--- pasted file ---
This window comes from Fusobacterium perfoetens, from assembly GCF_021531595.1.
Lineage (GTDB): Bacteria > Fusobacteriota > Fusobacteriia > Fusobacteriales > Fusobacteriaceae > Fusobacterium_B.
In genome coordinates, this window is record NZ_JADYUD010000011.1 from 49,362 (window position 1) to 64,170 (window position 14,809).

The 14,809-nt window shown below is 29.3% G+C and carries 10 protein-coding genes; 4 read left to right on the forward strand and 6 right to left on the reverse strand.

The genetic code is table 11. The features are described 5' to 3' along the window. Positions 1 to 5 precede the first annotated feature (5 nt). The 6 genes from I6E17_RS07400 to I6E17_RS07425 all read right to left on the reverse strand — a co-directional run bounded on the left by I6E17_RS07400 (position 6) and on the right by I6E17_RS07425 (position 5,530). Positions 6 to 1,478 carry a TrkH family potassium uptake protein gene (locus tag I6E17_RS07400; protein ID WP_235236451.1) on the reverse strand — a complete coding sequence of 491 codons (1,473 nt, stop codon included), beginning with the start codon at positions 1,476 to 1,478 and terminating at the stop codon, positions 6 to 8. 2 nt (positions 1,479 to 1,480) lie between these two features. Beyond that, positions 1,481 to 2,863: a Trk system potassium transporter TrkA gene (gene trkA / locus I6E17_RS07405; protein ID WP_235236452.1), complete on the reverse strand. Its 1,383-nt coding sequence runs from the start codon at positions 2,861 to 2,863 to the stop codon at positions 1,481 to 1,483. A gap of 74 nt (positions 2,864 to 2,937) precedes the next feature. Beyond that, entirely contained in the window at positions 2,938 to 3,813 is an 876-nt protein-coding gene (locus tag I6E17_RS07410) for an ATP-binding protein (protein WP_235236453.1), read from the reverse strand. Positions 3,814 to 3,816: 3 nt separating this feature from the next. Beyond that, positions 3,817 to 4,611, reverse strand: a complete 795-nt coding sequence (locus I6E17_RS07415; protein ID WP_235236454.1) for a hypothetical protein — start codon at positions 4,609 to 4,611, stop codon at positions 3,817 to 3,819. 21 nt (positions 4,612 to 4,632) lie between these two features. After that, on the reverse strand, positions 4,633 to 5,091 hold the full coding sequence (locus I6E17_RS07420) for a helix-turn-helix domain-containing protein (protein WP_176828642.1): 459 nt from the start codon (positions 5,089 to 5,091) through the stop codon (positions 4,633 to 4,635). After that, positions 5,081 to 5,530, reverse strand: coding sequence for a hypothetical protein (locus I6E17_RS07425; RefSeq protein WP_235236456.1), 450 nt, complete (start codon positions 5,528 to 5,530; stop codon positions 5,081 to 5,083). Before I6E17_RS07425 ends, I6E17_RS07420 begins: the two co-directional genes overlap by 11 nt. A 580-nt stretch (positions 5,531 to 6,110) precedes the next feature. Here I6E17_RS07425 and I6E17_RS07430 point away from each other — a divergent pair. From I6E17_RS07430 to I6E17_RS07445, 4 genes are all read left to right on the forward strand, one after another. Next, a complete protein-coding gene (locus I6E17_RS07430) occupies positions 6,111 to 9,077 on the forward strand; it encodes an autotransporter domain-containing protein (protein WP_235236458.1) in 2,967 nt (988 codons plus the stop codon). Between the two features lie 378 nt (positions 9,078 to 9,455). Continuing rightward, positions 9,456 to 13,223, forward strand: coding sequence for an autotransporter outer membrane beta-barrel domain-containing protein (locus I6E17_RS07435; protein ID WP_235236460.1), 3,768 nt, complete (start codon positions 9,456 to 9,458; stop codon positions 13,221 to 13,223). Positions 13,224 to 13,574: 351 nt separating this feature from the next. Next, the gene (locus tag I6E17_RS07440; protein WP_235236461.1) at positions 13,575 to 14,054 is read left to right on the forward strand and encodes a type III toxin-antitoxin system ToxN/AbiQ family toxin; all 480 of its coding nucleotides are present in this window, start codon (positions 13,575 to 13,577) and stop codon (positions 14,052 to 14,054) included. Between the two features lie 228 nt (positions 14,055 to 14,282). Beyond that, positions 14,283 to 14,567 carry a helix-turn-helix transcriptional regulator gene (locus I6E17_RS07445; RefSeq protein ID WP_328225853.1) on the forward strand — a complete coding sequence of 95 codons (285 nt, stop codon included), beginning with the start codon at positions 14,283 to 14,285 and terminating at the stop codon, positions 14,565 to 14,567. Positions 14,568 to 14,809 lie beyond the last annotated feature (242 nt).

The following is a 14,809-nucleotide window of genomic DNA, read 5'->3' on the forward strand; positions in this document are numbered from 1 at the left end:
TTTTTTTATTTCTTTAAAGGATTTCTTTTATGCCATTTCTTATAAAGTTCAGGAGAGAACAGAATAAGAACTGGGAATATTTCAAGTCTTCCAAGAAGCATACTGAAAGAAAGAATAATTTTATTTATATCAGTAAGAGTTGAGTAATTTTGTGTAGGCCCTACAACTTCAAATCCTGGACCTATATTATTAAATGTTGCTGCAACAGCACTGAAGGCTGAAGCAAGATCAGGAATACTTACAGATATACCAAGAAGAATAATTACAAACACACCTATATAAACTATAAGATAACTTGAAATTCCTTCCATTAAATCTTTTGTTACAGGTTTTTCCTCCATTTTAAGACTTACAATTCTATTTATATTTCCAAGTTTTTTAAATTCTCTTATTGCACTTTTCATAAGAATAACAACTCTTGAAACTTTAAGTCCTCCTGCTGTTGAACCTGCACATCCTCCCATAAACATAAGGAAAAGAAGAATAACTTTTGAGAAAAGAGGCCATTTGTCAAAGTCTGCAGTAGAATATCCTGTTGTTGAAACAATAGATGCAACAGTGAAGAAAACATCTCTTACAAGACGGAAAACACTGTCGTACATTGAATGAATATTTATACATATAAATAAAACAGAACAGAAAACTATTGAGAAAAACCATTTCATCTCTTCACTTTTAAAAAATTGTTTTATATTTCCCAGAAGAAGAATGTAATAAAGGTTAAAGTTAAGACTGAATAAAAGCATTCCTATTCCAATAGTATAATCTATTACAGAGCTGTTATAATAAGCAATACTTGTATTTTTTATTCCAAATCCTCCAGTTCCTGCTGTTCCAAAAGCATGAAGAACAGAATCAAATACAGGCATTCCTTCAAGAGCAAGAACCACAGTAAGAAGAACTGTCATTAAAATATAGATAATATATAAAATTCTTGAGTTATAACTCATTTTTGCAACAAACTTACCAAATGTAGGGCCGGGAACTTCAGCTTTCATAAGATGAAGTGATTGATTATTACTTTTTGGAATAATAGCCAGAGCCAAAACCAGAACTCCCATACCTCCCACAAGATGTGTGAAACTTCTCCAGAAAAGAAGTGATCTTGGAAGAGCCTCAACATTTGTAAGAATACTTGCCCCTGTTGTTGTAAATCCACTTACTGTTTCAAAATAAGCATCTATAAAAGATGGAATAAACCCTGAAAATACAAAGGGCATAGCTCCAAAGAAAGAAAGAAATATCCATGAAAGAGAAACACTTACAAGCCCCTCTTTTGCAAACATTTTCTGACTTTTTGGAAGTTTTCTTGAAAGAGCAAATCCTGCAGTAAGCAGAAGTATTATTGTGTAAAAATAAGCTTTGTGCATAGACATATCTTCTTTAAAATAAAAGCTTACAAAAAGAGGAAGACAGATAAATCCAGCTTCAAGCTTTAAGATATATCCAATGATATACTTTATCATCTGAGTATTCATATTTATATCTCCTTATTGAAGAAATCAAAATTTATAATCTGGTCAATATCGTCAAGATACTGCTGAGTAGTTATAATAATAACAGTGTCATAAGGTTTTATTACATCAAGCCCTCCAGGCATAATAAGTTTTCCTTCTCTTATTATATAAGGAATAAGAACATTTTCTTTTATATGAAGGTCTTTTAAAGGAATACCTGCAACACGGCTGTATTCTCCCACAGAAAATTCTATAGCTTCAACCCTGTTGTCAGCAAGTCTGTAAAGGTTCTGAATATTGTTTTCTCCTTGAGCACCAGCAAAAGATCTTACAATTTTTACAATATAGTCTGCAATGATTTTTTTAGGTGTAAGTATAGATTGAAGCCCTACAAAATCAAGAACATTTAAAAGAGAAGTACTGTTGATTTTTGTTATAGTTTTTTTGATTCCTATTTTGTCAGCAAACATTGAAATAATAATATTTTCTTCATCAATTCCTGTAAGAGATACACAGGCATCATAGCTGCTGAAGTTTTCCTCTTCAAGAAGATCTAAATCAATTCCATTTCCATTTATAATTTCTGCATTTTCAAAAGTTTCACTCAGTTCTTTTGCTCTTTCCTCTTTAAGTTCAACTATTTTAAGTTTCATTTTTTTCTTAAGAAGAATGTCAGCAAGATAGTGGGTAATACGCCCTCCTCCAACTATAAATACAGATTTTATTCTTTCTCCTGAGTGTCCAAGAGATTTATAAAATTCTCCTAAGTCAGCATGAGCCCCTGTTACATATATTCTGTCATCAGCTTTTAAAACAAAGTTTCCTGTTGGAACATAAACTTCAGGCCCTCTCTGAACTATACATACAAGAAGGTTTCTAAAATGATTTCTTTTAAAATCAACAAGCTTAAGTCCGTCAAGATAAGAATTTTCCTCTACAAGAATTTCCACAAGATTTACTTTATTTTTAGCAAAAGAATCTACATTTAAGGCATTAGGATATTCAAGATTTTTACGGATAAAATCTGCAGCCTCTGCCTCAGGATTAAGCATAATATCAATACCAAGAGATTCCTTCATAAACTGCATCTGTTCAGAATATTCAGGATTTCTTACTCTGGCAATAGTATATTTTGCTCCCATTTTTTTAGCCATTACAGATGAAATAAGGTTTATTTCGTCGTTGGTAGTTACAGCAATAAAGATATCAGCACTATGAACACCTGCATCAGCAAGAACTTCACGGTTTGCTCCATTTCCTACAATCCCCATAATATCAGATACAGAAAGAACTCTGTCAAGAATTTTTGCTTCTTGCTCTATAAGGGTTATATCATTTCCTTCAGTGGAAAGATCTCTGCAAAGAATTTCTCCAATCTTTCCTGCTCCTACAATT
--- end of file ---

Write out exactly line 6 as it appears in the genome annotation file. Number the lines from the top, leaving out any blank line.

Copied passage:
The following is a 14,809-nucleotide window of genomic DNA, read 5'->3' on the forward strand; positions in this document are numbered from 1 at the left end: